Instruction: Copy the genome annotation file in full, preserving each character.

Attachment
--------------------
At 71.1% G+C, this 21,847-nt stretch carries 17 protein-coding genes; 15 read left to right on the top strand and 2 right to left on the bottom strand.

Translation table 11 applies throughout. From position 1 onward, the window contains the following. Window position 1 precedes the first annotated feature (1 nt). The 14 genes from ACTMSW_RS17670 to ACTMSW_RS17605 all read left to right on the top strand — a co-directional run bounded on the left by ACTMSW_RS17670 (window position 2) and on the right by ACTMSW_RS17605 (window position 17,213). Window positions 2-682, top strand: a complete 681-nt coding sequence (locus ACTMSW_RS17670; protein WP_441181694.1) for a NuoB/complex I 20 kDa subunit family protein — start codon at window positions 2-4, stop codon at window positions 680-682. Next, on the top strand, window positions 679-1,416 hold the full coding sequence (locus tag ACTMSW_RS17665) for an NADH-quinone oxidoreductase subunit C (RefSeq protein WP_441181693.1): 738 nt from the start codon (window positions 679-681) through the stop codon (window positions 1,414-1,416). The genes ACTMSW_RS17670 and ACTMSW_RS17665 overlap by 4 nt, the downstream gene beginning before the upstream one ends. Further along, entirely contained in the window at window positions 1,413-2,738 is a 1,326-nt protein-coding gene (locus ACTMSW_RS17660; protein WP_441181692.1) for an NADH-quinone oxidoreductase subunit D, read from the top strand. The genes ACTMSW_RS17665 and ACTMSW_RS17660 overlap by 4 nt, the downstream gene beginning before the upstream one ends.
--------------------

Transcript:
At 71.1% G+C, this 21,847-nt stretch carries 17 protein-coding genes; 15 read left to right on the top strand and 2 right to left on the bottom strand.

Translation table 11 applies throughout. From position 1 onward, the window contains the following. Window position 1 precedes the first annotated feature (1 nt). The 14 genes from ACTMSW_RS17670 to ACTMSW_RS17605 all read left to right on the top strand — a co-directional run bounded on the left by ACTMSW_RS17670 (window position 2) and on the right by ACTMSW_RS17605 (window position 17,213). Window positions 2-682, top strand: a complete 681-nt coding sequence (locus ACTMSW_RS17670; protein WP_441181694.1) for a NuoB/complex I 20 kDa subunit family protein — start codon at window positions 2-4, stop codon at window positions 680-682. Next, on the top strand, window positions 679-1,416 hold the full coding sequence (locus tag ACTMSW_RS17665) for an NADH-quinone oxidoreductase subunit C (RefSeq protein WP_441181693.1): 738 nt from the start codon (window positions 679-681) through the stop codon (window positions 1,414-1,416). The genes ACTMSW_RS17670 and ACTMSW_RS17665 overlap by 4 nt, the downstream gene beginning before the upstream one ends. Further along, entirely contained in the window at window positions 1,413-2,738 is a 1,326-nt protein-coding gene (locus ACTMSW_RS17660; protein WP_441181692.1) for an NADH-quinone oxidoreductase subunit D, read from the top strand. The genes ACTMSW_RS17665 and ACTMSW_RS17660 overlap by 4 nt, the downstream gene beginning before the upstream one ends.